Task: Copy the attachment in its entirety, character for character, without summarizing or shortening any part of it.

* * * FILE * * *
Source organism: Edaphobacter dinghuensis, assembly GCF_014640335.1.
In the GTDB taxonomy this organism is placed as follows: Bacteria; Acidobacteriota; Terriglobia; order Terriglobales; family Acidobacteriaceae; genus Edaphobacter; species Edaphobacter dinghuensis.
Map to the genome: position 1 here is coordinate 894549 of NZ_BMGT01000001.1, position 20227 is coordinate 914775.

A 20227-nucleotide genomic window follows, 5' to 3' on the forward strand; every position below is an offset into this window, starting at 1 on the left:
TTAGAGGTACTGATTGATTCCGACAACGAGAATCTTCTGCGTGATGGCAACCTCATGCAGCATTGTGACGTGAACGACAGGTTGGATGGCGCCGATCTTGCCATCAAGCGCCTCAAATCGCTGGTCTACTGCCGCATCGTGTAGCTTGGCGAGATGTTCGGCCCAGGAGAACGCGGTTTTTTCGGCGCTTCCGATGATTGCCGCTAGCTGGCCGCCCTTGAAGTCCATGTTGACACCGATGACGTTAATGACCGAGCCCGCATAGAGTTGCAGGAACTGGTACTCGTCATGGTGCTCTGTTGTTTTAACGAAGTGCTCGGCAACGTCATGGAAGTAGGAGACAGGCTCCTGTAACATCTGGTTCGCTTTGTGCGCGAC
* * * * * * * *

Source organism: Edaphobacter dinghuensis, assembly GCF_014640335.1.
In the GTDB taxonomy this organism is placed as follows: Bacteria; Acidobacteriota; Terriglobia; order Terriglobales; family Acidobacteriaceae; genus Edaphobacter; species Edaphobacter dinghuensis.
Map to the genome: position 1 here is coordinate 894549 of NZ_BMGT01000001.1, position 20227 is coordinate 914775.

A 20227-nucleotide genomic window follows, 5' to 3' on the forward strand; every position below is an offset into this window, starting at 1 on the left:
TTAGAGGTACTGATTGATTCCGACAACGAGAATCTTCTGCGTGATGGCAACCTCATGCAGCATTGTGACGTGAACGACAGGTTGGATGGCGCCGATCTTGCCATCAAGCGCCTCAAATCGCTGGTCTACTGCCGCATCGTGTAGCTTGGCGAGATGTTCGGCCCAGGAGAACGCGGTTTTTTCGGCGCTTCCGATGATTGCCGCTAGCTGGCCGCCCTTGAAGTCCATGTTGACACCGATGACGTTAATGACCGAGCCCGCATAGAGTTGCAGGAACTGGTACTCGTCATGGTGCTCTGTTGTTTTAACGAAGTGCTCGGCAACGTCATGGAAGTAGGAGACAGGCTCCTGTAACATCTGGTTCGCTTTGTGCGCGAC